Trying to estimate energy usage can seem difficult, but there are some simple ways you can work out your household energy consumption
Understanding your bill
Working out your household energy consumption starts with a good understanding of your energy bill. Unfortunately, this is often easier said than done since energy bills come in all different shape and sizes.
Some of us on dual-fuel tariffs may get one bill for all our energy, while others will get two bills, one for gas and one showing the cost of electricity.
Then there's the frequency: some of us will get monthly bills, others quarterly. Finally, depending on what supplier you’re with and which plan you're on, your bill could have a different layout.
Luckily, there are a few common factors that will help answer the question: how much energy do I use?
- Bill period Somewhere in the main summary box, usually located on the front of your bill, you will find the billing period. These can vary significantly, so make sure you make a note of it, otherwise your spend may not make much sense.
- Energy used This is the crucial figure, and will usually be stated in pounds spent. Your bill will also usually specify whether this is based on a meter reading or is estimated.
- Total Unfortunately, your energy use is subject to VAT. Also, there may be extra charges for other reasons, so besides the energy spent there will be a total amount owed.
- Usage Often tucked away on the back your bill, this is arguably the most important bit of info. Your usage breakdown will usually include kilowatt hours used (kWh), the cost per kilowatt hour and your latest meter reading.
To work out how much energy you use the crucial figure is usage. Depending on which supplier you're with or what plan you are on, the same usage figure could lead to a wildly different total cost of electricity.
Read your meter
If you can't find your latest bill, or just don't want to spend the time deciphering it, then you can always go straight to the source. Your gas and electricity meter is the best place to work out how much you've used because it can give you a running total.
To work out how much you're using in a week, just read your meter, make a note and check again in a week.
The most common type of electricity meter is a standard meter giving you clear, mechanical digits to read. Read the digits left to right and ignore any digits in red, just take a note of those in black.
Dial meters can make things a bit more complex. Again, you should read the dials left to right, and ignore the red numbers. But, remember that dials next to each other will rotate in opposite directions.
View our video tutorial on how to read your meter.
Using an energy monitor
An energy monitor is the best and easiest way to estimate your energy usage. An energy monitor will record exactly how much energy is being consumed by your property in near-real-time. The best energy monitors will also show your spending as well as well as usage, and will link up to your computer.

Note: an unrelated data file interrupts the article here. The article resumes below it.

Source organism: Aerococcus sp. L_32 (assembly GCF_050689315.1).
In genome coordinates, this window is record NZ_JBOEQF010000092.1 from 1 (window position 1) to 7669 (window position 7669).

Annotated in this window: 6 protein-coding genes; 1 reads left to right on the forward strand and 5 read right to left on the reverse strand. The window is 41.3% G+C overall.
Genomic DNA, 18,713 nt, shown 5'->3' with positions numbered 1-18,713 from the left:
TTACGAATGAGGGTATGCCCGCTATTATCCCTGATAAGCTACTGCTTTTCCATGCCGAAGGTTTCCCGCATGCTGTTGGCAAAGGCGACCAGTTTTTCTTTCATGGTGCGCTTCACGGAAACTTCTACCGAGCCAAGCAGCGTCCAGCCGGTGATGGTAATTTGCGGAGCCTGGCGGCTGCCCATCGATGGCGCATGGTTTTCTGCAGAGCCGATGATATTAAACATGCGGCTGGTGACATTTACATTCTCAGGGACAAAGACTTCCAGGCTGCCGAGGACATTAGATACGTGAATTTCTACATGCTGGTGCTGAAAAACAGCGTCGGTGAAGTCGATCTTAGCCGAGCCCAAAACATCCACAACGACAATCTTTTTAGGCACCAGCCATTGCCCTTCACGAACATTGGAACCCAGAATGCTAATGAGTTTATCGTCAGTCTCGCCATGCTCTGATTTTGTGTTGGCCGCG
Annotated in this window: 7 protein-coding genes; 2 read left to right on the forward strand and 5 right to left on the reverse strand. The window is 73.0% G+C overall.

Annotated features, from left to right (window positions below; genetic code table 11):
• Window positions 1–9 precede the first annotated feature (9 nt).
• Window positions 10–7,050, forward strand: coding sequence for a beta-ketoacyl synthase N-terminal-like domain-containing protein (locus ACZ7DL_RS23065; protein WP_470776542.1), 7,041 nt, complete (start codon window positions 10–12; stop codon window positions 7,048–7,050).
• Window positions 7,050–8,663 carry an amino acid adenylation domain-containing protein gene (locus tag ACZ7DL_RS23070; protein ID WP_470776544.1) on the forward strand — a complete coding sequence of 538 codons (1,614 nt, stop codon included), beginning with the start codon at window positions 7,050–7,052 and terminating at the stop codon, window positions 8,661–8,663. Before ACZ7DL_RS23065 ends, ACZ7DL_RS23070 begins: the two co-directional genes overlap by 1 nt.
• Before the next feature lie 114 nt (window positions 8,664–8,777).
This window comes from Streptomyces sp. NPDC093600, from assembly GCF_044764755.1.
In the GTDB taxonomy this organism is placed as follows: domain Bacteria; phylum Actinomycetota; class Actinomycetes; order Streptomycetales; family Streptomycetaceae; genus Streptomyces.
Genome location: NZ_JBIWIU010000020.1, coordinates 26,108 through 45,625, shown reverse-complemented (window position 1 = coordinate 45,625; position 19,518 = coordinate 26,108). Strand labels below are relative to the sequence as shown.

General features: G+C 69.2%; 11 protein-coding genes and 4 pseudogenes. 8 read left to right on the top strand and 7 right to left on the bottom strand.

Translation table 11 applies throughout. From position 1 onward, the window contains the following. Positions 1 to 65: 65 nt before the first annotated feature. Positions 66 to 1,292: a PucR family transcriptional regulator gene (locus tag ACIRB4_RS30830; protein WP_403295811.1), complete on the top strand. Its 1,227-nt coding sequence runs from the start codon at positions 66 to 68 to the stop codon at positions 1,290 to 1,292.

Energy monitors are often available for free from some energy suppliers, but otherwise will cost you between £30 and £100. The most common ones will communicate with a small chip that connects directly to your electricity meter. Smaller scale, plug-in meters work on a single socket and monitor all energy use of appliances plugged into that socket.
Energy monitors should not be confused with smart meters, which are digital electricity meter readers that replace your existing meter (though many do come with an energy monitor). Smart meters are gradually being rolled out across the UK, but are at present only offered by a few of suppliers.
Reducing your energy use
Knowing your energy usage is all well and good, but the main reason we want to know this info is so we can do something about it. The Energy Saving Trust estimates that using an energy monitor reduces our energy consumption by between 5% and 15%. So, now that you know how to measure your energy usage, what can you do about it?
- Drop the thermostat - The easiest technique by far is simply to drop your thermostat by one degree for a few weeks and see how you feel. While you may notice a slight difference, the chances are you will simply find yourself using your slippers a bit more and wearing a jumper indoors, a small price to pay for significant energy and money savings.
- No more draughts - Stopping draughts entering your home is another easy quick-win to cutting your bills and reducing UK energy consumption. Common culprits are gaps around windows or under doors and floorboards, and draught-proofing is cheap to buy from most DIY stores and easy to install.
- Loft insulation - Not quite as cheap as draught proofing, but a much bigger energy-saver, loft insulation is a no-brainer when it comes to cutting your bills. Many homes already have insulation in place, but even then you may still benefit from a top-up.
- Lighting - Another straight-forward one, but replacing all your light bulbs with energy-saving bulbs and turning the lamps off when you leave the room is just about the most basic thing you can do, and will save you energy and money in the long run.
For more energy saving tips, see all our energy saving guides.
Now you have all you need to estimate energy usage and reduce your UK energy consumption you never have to wonder 'how much energy do I use' again.